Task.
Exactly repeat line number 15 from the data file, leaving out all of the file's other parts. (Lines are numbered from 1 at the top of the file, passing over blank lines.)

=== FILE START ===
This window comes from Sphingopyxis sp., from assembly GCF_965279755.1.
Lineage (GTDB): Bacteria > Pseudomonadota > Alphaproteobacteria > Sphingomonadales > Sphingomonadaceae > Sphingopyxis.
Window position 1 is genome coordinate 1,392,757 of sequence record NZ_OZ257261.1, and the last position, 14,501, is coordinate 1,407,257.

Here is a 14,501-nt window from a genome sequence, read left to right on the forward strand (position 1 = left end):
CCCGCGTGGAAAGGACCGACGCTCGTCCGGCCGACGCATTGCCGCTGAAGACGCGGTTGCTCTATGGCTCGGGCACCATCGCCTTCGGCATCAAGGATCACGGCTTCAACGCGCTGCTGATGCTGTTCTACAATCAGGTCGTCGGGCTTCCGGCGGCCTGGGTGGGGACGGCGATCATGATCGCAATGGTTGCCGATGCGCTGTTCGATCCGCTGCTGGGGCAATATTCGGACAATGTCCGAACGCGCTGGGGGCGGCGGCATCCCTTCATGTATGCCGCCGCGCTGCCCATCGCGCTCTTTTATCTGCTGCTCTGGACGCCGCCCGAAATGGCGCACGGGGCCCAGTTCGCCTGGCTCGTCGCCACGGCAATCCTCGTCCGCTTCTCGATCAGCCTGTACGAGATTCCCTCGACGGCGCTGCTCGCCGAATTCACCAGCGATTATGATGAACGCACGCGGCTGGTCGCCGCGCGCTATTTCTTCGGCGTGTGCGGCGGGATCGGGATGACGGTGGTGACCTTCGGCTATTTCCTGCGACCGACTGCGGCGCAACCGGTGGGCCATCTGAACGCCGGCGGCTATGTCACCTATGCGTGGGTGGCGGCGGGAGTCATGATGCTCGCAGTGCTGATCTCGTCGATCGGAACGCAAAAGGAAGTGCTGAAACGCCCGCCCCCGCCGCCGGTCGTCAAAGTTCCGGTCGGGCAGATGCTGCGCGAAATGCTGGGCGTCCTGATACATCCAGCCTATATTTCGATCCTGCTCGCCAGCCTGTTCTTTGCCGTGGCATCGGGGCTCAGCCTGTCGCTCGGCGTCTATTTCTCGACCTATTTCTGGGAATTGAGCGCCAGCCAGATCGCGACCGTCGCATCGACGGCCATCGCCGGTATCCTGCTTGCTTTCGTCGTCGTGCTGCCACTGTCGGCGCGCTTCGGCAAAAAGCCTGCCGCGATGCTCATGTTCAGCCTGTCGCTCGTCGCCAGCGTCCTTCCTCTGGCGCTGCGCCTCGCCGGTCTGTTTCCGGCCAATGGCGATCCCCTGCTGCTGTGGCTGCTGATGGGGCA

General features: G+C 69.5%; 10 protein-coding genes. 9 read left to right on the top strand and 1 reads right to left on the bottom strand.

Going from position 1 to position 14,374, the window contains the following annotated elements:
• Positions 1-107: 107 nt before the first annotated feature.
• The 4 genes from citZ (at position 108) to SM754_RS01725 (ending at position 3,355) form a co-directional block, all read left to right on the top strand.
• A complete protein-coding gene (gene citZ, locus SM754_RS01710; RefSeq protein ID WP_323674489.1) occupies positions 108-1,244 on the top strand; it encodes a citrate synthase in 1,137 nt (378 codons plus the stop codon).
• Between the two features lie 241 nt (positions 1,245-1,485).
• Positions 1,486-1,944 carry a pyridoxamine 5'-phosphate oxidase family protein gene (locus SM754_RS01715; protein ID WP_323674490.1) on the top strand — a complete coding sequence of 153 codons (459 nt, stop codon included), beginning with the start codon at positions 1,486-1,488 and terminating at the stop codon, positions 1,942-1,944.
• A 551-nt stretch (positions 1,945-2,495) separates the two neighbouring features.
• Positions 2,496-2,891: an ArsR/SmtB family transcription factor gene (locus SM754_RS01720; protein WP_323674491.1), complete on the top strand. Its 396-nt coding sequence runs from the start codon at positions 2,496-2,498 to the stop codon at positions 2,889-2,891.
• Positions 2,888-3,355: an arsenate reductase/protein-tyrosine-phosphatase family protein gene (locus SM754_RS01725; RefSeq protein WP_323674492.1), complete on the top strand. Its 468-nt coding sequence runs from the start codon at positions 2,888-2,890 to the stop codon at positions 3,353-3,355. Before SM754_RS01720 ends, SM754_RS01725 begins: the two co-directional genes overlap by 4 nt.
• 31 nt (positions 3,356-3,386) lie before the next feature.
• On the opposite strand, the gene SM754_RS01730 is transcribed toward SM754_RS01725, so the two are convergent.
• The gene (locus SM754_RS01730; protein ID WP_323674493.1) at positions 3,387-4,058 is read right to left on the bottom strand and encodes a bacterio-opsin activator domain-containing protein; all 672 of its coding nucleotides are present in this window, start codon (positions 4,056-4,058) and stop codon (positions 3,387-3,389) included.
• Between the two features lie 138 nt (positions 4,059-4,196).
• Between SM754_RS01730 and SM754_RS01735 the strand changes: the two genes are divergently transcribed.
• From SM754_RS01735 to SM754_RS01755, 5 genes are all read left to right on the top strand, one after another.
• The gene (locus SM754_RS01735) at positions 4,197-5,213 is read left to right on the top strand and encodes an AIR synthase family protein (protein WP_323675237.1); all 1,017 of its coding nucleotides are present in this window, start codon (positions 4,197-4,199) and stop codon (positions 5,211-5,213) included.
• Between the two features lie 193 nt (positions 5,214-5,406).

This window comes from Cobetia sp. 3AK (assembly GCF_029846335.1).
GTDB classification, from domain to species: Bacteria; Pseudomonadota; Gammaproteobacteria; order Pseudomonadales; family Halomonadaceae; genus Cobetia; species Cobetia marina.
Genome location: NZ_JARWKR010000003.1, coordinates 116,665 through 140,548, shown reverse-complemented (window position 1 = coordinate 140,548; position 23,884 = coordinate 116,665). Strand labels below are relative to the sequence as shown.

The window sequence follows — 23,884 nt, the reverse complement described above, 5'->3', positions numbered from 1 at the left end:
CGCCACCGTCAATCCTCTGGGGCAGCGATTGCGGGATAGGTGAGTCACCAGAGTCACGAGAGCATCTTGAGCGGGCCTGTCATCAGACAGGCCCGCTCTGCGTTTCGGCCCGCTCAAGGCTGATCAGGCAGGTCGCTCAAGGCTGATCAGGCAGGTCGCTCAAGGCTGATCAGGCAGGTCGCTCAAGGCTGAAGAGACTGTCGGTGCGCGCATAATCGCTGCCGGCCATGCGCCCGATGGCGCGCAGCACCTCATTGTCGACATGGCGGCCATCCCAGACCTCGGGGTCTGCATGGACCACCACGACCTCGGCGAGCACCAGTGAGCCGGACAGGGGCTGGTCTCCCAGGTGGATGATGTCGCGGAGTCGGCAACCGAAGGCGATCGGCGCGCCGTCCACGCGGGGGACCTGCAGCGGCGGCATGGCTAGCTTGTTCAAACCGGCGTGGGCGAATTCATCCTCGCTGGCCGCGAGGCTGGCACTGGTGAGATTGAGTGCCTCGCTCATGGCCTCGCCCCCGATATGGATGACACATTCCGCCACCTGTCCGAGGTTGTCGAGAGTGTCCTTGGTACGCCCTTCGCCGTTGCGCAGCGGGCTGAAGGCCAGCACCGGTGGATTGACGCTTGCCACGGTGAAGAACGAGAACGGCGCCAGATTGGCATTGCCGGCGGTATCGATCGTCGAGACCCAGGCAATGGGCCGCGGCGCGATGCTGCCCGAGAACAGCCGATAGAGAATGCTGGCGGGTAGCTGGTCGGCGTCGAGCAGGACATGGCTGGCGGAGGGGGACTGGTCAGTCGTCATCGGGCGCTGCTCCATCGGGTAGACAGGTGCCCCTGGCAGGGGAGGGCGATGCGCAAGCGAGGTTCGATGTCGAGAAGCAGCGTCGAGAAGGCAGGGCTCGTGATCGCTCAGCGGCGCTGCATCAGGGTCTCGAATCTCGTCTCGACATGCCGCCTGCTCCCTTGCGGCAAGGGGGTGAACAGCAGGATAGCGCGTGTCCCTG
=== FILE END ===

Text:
• Positions 2,888-3,355: an arsenate reductase/protein-tyrosine-phosphatase family protein gene (locus SM754_RS01725; RefSeq protein WP_323674492.1), complete on the top strand. Its 468-nt coding sequence runs from the start codon at positions 2,888-2,890 to the stop codon at positions 3,353-3,355. Before SM754_RS01720 ends, SM754_RS01725 begins: the two co-directional genes overlap by 4 nt.